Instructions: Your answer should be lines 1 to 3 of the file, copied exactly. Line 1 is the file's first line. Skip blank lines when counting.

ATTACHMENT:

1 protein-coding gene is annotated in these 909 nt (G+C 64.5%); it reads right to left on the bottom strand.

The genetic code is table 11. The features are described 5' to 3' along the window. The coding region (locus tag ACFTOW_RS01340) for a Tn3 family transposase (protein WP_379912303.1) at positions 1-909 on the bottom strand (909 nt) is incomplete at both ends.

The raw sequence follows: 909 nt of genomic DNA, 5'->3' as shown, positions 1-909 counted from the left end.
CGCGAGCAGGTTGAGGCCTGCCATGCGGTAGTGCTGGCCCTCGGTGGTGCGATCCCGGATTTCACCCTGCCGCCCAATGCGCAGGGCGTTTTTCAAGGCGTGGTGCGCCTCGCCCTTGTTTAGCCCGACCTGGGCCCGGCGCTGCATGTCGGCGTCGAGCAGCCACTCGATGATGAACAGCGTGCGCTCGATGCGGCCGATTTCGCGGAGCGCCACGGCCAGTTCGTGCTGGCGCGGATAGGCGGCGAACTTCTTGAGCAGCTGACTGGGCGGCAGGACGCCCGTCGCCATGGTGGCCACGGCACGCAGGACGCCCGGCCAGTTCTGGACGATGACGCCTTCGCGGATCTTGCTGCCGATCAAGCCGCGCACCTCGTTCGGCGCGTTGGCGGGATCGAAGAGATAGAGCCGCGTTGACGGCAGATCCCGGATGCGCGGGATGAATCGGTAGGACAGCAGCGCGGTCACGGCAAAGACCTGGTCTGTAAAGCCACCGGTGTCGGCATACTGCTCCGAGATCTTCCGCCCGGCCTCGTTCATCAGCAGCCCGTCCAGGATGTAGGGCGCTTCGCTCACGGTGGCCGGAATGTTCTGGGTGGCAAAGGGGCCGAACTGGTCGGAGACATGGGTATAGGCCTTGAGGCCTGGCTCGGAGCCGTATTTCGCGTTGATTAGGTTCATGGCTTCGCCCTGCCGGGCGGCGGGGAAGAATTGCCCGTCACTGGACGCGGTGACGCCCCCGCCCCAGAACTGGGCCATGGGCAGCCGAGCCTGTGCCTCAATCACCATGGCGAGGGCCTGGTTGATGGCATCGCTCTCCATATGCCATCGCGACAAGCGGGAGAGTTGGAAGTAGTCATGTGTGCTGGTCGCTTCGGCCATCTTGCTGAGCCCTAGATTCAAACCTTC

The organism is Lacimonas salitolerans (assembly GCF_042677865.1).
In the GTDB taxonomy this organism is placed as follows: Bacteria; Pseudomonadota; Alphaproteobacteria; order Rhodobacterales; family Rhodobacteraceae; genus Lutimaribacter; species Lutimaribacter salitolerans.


1 protein-coding gene is annotated in these 909 nt (G+C 64.5%); it reads right to left on the bottom strand.

The genetic code is table 11. The features are described 5' to 3' along the window. The coding region (locus tag ACFTOW_RS01340) for a Tn3 family transposase (protein WP_379912303.1) at positions 1-909 on the bottom strand (909 nt) is incomplete at both ends.

The raw sequence follows: 909 nt of genomic DNA, 5'->3' as shown, positions 1-909 counted from the left end.